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Neurocognitive Disorders 

Neurocognitive Disorders
Neurocognitive Disorders

Thomas Gossard

, and Erik K. St. Louis

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date: 04 August 2021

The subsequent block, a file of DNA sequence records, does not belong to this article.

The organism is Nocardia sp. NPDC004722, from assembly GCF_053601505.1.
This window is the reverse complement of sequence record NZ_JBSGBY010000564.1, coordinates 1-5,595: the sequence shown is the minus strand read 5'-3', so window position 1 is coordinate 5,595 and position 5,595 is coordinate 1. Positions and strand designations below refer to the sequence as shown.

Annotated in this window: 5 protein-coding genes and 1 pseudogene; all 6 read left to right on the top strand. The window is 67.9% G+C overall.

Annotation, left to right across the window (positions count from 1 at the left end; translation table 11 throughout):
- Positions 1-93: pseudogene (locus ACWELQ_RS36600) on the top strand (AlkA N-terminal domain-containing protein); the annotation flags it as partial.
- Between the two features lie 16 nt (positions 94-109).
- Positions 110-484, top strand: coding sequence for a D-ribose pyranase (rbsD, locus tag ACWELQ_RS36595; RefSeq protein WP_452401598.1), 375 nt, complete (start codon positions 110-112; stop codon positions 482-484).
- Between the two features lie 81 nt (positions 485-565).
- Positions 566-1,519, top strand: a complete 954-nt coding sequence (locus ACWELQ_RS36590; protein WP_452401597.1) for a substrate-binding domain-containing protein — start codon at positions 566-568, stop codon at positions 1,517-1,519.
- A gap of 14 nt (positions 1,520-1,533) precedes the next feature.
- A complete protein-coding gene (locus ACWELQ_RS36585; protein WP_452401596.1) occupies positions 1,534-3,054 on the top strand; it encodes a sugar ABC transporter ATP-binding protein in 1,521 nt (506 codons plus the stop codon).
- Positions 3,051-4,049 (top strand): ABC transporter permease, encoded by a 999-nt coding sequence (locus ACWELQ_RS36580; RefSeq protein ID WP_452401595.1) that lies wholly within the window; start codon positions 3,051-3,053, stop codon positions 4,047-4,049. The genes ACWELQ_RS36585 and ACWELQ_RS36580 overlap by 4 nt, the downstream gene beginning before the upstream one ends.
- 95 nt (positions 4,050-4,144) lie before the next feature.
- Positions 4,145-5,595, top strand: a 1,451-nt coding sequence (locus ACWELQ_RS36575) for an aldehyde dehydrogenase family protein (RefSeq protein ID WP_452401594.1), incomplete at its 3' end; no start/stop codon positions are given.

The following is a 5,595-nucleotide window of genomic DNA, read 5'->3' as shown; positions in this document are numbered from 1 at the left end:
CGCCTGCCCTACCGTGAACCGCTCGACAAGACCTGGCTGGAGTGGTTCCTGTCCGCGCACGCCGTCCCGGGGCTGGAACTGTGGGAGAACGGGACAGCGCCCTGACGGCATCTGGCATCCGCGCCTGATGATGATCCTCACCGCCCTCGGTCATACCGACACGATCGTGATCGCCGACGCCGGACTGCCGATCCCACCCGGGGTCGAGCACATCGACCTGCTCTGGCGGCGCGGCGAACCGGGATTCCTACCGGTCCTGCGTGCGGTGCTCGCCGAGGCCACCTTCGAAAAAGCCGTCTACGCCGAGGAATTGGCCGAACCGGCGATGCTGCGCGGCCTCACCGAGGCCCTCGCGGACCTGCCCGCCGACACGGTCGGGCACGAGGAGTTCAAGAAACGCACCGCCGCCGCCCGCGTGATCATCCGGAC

Recent evidence for a strong bidirectional relationship between sleep and neurocognitive disorders has emerged. A key function of sleep in brain health is drainage of metabolites and toxins such as beta-amyloid that accumulate with continued wakefulness, making insufficient sleep, and sleep disorders possible contributors toward development of neurodegeneration. Sleep disturbances are frequent in patients with dementia and neurocognitive disorders, including poor sleep efficiency and architecture, sleep disordered breathing, sleep-related limb movements, and parasomnias. This chapter highlights current DSM-5 classifications for the major and mild neurocognitive disorders, including Alzheimer’s and Lewy body diseases and the related prodromal states of amnestic and nonamnestic mild cognitive impairment; less common neurodegenerative dementias are also reviewed. Diagnostic and therapeutic approaches to key sleep comorbidities in patients with neurocognitive disorders including insomnia, hypersomnia, sleep-disordered breathing, nocturnal movements, and parasomnias are also discussed.

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